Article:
‘WALL-E’ Is Best Film of the Year Material

WALL-E Is Best Film of the Year Material

I first heard about WALL-E last year in trailers before Ratatouille. I didn’t think that much of the film, but that’s to be expected because that first teaser trailer seemed a little thin.

I really didn’t start to take notice of WALL-E until I sat in on the Pixar roundtable at Comic-Con, and director Andrew Stanton came on to answer our questions. One of the reporters asked him if it was difficult making a movie with a main character that doesn’t talk.

Stanton glared at him from across the table and said with utter, stoic sincerity: “Oh he talks. He just doesn’t speak English.”

Then Stanton went on to explain that he was inspired for the character by the scene in Star Wars when R2-D2 was walking through the canyon just moments before he was captured by Jawas. Stanton said with a huge grin, “I didn’t care about anything else that happened in that movie.”

As a Star Wars baby myself and a self-admitted fanboy of classic 70s science fiction, I was sold. And I hadn’t even seen any footage from the film. The rest of 2007 and the beginning of 2008 was a time of anticipation for me. Like a child counting the days to the end of school, I couldn’t wait to see WALL-E.

When you generate this kind of self hype, it’s really hard to live up to it. But doggone it, this film lived up to every ounce of anticipation I had.

The movie tells the story of the last robot on earth. Seven hundred years ago, the human race left the planet for the stars, and no one bothered to turn off WALL-E. Over the years of isolation, he has developed a personality and a huge level of curiosity. One day, a ship lands, and another robot probe comes out. Instantly, WALL-E is intrigued, and soon, he falls in love with the high-tech, slick Eve.

When Eve is retrieved by her spaceship days later, WALL-E tags along for the ride. While trying to reconnect with his iPod-looking girlfriend, we discover the fate of the human race and WALL-E’s chance to bring them home.

The first half of this movie is as perfect as a movie can be. Where films like I Am Legend and Castaway struggled with a sense of isolation for a chunk of the run time, WALL-E breezes through his story. His only companions are a single cockroach and an old video player, but this first half has more interaction than you will find in any other film.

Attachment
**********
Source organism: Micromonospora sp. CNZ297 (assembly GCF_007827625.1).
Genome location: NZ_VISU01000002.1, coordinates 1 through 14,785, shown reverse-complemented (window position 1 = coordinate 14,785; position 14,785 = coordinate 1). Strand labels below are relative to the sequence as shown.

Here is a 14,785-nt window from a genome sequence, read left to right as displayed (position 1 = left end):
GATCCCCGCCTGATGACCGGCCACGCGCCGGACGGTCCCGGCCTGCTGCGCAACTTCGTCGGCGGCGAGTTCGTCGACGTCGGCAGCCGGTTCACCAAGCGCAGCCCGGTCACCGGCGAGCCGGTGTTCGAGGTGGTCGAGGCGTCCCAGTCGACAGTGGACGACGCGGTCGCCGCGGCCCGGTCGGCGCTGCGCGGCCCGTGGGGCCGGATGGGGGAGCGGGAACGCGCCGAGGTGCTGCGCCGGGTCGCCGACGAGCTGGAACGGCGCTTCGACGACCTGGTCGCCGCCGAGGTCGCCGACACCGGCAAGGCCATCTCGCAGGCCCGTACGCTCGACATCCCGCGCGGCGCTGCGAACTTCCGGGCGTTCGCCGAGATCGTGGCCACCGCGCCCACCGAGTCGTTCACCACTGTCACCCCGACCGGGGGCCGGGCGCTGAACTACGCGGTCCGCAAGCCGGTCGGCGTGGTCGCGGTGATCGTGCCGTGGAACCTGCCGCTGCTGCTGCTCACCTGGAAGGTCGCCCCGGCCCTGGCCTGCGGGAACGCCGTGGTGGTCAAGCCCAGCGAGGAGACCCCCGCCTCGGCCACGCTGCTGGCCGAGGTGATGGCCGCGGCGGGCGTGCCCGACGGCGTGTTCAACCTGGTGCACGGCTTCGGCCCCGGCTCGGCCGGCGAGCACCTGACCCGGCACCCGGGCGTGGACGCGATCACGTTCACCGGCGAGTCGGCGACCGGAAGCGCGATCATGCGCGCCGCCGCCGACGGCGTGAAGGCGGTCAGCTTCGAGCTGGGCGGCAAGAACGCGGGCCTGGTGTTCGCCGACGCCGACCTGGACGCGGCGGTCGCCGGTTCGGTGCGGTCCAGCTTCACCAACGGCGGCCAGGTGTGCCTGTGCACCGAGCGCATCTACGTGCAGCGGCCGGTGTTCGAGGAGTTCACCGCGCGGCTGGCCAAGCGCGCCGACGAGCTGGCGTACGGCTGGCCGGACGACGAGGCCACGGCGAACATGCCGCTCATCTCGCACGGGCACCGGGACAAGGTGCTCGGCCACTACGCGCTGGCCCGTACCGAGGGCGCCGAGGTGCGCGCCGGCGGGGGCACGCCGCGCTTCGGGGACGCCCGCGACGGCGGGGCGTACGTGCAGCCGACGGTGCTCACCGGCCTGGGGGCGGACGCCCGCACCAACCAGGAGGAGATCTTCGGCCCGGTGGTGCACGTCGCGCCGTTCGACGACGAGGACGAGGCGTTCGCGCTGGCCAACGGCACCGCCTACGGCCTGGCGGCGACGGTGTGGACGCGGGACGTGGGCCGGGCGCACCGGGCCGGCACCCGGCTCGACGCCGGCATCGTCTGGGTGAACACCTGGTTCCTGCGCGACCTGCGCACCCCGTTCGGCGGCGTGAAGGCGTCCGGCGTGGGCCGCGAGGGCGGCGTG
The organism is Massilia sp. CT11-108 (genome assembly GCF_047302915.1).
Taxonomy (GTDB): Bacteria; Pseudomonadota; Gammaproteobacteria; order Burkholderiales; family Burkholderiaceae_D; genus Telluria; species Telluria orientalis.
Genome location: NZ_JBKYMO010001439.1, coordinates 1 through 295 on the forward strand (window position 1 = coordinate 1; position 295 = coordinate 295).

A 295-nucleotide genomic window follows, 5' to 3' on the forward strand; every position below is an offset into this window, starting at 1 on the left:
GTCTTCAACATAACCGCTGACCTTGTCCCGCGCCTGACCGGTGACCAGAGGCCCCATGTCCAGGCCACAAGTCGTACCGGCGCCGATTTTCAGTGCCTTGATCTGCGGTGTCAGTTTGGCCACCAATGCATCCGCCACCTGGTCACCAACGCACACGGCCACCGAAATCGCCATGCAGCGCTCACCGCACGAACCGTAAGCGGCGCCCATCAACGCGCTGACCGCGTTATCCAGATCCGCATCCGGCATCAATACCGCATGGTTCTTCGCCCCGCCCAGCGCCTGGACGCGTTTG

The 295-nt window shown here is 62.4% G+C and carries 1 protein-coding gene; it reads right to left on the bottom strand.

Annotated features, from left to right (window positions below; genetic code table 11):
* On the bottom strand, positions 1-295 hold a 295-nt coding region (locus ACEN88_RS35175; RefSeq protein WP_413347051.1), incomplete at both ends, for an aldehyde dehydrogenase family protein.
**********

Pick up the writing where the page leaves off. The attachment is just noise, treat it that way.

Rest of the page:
The animation is breathtaking. Like Ratatouille, it’s no longer a wonder to watch the CGI. Rather, your brain forgets that it’s all created in a computer, and you accept it for real. Stanton and the Pixar team did a flawless job emulating the look of 70s sci-fi and created a dynamic, visceral world that rivals any large scale event movie.

The budding love story between WALL-E and Eve is one of the most sweet and tender things I’ve seen in months. And Stanton is right. Even though they speak very little English, there is no doubt that the robots have complex thoughts and express themselves perfectly.

The middle of the film, which sees WALL-E and Eve shooting into space to reunite with the humans, is a bit of a transition. It’s not necessarily a slow-down, but rather a turning in the plot. For a brief moment, WALL-E is lost in the background information, but soon he re-emerges to take the movie back and become the hero.

Anyone who knows my work knows that I hate messages in movies, and I was a bit nervous at the appearance of a bandwagon green message. But while the overtones are clear and the issues can be gleaned from the film, Stanton does a fine job avoiding any moment of preaching. Ultimately, even for myself who is a confirmed critic of the overblown environmental movement, I didn’t find anything in this film to be out of place.

Pixar has done it again by giving us the best possible film. It’s a great movie for kids, featuring a cute robot and some exciting action. But it’s also a movie for all ages, touching on the very basic elements of human emotion and tenderness. WALL-E is easily one of the best – if not the best – movie you’ll see this year.

THE UPSIDE: Another great Pixar hit that everyone can enjoy.

THE DOWNSIDE: It makes you wonder if the next Pixar movie can top it.

ON THE SIDE: Yes. I’ll admit it. I cried.

Grade: A+

Kevin Carr crawled from the primordial ooze in the early 1970s. He grew up watching movies to the point of irritation for his friends and was a font of useless movie knowledge until he decided to put that knowledge to good use. Now, Kevin is a nationally syndicated critic, heard on dozens of radio stations around the country, and his reviews appear in a variety of online outlets. Kevin is also a proud member of the Broadcast Film Critics Association (BFCA), the Online Film Critics Society (OFCS), and the Central Ohio Film Critics Association (COFCA).

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